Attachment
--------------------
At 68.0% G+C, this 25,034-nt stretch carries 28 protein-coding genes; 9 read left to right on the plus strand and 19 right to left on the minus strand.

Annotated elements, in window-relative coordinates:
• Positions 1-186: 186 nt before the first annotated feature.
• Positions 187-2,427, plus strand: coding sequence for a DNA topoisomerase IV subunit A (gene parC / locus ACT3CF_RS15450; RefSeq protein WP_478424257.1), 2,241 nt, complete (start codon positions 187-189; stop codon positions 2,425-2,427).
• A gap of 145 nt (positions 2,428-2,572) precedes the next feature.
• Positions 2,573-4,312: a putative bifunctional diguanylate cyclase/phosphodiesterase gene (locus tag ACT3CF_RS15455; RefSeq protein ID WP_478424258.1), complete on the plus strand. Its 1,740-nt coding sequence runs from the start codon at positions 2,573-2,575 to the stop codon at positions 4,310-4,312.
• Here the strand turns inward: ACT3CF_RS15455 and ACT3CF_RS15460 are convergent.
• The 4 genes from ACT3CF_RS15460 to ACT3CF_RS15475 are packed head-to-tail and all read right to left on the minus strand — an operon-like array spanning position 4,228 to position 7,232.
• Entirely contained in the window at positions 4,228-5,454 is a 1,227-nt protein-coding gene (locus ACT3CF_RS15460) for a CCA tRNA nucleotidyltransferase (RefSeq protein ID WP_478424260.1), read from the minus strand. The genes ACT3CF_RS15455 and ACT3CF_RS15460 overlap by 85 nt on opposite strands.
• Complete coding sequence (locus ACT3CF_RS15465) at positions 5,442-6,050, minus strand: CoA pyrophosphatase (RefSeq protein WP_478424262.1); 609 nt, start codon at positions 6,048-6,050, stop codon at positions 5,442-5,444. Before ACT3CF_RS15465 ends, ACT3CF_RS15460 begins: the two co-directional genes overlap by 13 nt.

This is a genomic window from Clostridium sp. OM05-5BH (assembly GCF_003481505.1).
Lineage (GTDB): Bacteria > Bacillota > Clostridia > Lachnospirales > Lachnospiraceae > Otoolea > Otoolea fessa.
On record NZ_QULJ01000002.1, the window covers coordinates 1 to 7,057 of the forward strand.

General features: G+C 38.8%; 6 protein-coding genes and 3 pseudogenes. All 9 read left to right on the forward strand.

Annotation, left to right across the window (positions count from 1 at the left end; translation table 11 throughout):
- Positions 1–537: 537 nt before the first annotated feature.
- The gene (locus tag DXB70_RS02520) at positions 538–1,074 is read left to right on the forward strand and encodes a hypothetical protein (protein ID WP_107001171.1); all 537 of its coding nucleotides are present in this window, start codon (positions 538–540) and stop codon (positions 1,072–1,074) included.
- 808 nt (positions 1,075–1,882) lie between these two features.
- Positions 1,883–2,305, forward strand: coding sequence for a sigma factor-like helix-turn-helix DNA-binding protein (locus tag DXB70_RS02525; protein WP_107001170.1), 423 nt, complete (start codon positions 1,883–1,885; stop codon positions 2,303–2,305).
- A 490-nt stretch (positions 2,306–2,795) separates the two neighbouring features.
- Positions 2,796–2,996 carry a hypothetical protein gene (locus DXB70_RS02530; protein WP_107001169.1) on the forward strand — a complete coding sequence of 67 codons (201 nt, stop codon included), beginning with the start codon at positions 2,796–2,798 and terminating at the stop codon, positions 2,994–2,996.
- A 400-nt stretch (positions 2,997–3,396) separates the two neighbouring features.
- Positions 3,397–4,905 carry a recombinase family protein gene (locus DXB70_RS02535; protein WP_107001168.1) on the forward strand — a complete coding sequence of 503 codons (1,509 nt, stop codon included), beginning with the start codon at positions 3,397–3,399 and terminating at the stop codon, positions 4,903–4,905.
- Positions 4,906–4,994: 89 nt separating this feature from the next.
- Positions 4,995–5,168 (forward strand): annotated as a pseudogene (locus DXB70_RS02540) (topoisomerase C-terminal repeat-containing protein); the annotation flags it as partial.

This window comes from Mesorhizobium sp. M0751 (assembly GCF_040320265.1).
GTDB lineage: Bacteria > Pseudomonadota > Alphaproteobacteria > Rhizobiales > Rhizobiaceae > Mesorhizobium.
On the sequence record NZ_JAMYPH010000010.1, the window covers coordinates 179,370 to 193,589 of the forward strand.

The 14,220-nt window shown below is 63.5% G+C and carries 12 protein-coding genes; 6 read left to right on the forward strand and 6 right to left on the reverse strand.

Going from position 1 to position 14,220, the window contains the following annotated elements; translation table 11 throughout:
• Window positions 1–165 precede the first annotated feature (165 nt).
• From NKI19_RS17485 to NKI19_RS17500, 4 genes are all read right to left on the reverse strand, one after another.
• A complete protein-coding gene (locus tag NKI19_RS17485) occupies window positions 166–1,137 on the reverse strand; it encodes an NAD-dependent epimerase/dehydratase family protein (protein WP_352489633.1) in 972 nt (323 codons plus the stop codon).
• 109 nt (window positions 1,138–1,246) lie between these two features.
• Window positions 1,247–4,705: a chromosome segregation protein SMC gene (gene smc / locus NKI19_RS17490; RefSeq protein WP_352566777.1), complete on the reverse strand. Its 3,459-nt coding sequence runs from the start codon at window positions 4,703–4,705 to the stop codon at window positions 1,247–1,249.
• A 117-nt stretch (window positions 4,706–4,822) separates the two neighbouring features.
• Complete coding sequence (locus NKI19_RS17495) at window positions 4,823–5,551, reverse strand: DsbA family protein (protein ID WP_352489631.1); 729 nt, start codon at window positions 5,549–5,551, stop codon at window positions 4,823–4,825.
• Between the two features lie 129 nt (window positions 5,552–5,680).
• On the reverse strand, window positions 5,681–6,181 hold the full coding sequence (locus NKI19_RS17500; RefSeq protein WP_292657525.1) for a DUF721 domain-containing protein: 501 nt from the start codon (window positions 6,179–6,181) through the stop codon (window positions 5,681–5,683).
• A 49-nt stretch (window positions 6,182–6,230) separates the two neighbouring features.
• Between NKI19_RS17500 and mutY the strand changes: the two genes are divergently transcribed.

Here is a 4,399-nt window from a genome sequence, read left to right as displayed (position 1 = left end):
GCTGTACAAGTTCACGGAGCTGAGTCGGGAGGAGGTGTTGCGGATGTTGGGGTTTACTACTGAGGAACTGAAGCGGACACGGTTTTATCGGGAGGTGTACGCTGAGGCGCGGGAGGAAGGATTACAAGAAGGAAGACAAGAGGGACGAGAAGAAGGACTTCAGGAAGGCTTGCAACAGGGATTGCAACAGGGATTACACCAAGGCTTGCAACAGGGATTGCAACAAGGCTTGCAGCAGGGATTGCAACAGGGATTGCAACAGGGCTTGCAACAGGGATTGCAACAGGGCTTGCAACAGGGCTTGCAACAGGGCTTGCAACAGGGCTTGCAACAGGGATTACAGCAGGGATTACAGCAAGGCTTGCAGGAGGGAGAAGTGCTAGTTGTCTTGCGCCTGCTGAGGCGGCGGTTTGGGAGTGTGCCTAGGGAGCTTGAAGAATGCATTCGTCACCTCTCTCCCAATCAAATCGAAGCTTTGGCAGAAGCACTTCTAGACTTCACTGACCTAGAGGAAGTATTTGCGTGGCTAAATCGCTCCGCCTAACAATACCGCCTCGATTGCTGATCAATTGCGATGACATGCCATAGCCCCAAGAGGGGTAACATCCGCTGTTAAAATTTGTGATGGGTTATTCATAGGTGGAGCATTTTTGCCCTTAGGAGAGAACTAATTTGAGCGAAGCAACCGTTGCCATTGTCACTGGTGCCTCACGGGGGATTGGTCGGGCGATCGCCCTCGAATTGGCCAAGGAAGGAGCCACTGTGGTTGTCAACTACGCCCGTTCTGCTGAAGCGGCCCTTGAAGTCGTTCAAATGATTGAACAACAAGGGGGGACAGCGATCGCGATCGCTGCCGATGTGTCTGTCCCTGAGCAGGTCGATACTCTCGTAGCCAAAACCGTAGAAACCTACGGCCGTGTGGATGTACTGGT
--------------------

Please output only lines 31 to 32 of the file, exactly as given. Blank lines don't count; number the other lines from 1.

• Window positions 1–165 precede the first annotated feature (165 nt).
• From NKI19_RS17485 to NKI19_RS17500, 4 genes are all read right to left on the reverse strand, one after another.